2005-02-18 00:32:52This article has been read 1380 times.
A 14-member Iodated Salt Committee for the Bawku Municipal Assembly was on Monday inaugurated by the Municipal Chief Executive (MCE), Mr. Abdul-Rahman Gumah, with a call on the security agencies to prevent non-iodated salt from entering the municipality.
The committee was charged to monitor and enforce the law on iodination and to collaborate with UNICEF to facilitate regular supply of iodated salt to dealers in the municipality. It was also charged with the responsibility to sensitise the rural dwellers on the use of iodated salt and to ensure salt dealers sell only iodated salt in the area.
Mr. Gumah in his inaugural address disclosed that a survey conducted in 2003 in the municipality indicated that only four out of 27 markets sold iodated salt and described the situation as an alarming one that should be checked.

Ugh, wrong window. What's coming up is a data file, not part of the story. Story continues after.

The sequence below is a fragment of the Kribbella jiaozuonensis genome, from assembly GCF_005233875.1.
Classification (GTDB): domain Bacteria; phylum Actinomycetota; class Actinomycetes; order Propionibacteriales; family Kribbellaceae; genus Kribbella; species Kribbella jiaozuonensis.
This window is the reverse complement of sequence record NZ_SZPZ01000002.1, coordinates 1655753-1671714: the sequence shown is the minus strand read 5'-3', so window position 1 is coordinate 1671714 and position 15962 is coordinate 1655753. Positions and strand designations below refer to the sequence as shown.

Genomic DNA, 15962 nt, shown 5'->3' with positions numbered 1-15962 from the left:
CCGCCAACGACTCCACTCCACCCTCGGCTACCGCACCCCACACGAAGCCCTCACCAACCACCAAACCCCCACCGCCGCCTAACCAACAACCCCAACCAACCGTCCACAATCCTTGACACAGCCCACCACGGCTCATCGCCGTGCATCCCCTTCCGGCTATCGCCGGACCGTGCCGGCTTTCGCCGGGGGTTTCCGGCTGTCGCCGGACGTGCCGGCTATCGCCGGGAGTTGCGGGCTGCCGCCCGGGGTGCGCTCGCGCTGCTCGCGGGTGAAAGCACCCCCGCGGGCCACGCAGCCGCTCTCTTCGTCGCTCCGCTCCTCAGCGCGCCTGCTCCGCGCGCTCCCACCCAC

He said the survey further revealed that less than six per cent of households in the area used iodated salt in their meals, resulting in the low intellectual capacity of children in the schools, and other iodine deficiency-related problems.
Mr. Gumah said: "The committee stands at a threshold of reversing this trend if committee members discharge their duty with diligence to ensure that the people are adequately sensitised on the harmful effects of non-iodised salt."
He pledged the Assembly's support to the committee in carrying out its task of popularising the use of iodated salt in the municipality. The Municipal Planning Officer, Mr. Emmanuel Liedis, disclosed that UNICEF had provided a 15-million cedi revolving fund to facilitate the regular supply of iodated salt in the area. He called on salt dealers in the municipality to access the fund to ensure that they provide enough iodated salt on the market to reduce the effects of non-iodised salt.
A spokesman for the committee, Miss Catherine Akanwenba, thanked the Assembly for the confidence reposed in the members and gave the assurance that they would live up to the duty assigned them.